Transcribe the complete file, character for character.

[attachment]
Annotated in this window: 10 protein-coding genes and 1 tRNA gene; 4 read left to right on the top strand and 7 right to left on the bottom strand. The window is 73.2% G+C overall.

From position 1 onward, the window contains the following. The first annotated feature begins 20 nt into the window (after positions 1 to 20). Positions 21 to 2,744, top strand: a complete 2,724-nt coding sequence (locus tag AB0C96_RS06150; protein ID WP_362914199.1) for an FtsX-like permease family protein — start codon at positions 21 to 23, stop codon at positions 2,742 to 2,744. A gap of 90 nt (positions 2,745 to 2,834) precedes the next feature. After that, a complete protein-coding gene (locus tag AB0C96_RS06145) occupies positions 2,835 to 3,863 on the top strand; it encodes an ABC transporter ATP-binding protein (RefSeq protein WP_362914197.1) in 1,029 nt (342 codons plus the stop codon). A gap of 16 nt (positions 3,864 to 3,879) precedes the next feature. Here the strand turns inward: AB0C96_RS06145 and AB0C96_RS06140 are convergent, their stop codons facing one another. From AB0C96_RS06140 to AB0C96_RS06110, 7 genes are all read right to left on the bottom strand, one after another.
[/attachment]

Annotated in this window: 10 protein-coding genes and 1 tRNA gene; 4 read left to right on the top strand and 7 right to left on the bottom strand. The window is 73.2% G+C overall.

From position 1 onward, the window contains the following. The first annotated feature begins 20 nt into the window (after positions 1 to 20). Positions 21 to 2,744, top strand: a complete 2,724-nt coding sequence (locus tag AB0C96_RS06150; protein ID WP_362914199.1) for an FtsX-like permease family protein — start codon at positions 21 to 23, stop codon at positions 2,742 to 2,744. A gap of 90 nt (positions 2,745 to 2,834) precedes the next feature. After that, a complete protein-coding gene (locus tag AB0C96_RS06145) occupies positions 2,835 to 3,863 on the top strand; it encodes an ABC transporter ATP-binding protein (RefSeq protein WP_362914197.1) in 1,029 nt (342 codons plus the stop codon). A gap of 16 nt (positions 3,864 to 3,879) precedes the next feature. Here the strand turns inward: AB0C96_RS06145 and AB0C96_RS06140 are convergent, their stop codons facing one another. From AB0C96_RS06140 to AB0C96_RS06110, 7 genes are all read right to left on the bottom strand, one after another.